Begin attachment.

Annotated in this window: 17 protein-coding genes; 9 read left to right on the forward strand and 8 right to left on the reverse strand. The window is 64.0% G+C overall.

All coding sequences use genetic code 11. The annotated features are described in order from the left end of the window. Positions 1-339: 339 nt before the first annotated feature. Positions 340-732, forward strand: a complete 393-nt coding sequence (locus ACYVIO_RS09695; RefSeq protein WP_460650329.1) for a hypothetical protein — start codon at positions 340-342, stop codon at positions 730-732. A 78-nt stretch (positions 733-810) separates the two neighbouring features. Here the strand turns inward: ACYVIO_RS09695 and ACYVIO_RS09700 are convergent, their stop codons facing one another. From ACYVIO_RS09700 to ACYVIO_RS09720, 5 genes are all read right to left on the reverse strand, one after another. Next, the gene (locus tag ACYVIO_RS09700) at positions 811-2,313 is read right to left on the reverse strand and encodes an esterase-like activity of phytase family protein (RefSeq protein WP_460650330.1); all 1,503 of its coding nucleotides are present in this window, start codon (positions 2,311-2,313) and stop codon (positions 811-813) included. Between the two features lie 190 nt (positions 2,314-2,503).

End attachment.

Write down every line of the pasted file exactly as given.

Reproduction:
Annotated in this window: 17 protein-coding genes; 9 read left to right on the forward strand and 8 right to left on the reverse strand. The window is 64.0% G+C overall.

All coding sequences use genetic code 11. The annotated features are described in order from the left end of the window. Positions 1-339: 339 nt before the first annotated feature. Positions 340-732, forward strand: a complete 393-nt coding sequence (locus ACYVIO_RS09695; RefSeq protein WP_460650329.1) for a hypothetical protein — start codon at positions 340-342, stop codon at positions 730-732. A 78-nt stretch (positions 733-810) separates the two neighbouring features. Here the strand turns inward: ACYVIO_RS09695 and ACYVIO_RS09700 are convergent, their stop codons facing one another. From ACYVIO_RS09700 to ACYVIO_RS09720, 5 genes are all read right to left on the reverse strand, one after another. Next, the gene (locus tag ACYVIO_RS09700) at positions 811-2,313 is read right to left on the reverse strand and encodes an esterase-like activity of phytase family protein (RefSeq protein WP_460650330.1); all 1,503 of its coding nucleotides are present in this window, start codon (positions 2,311-2,313) and stop codon (positions 811-813) included. Between the two features lie 190 nt (positions 2,314-2,503).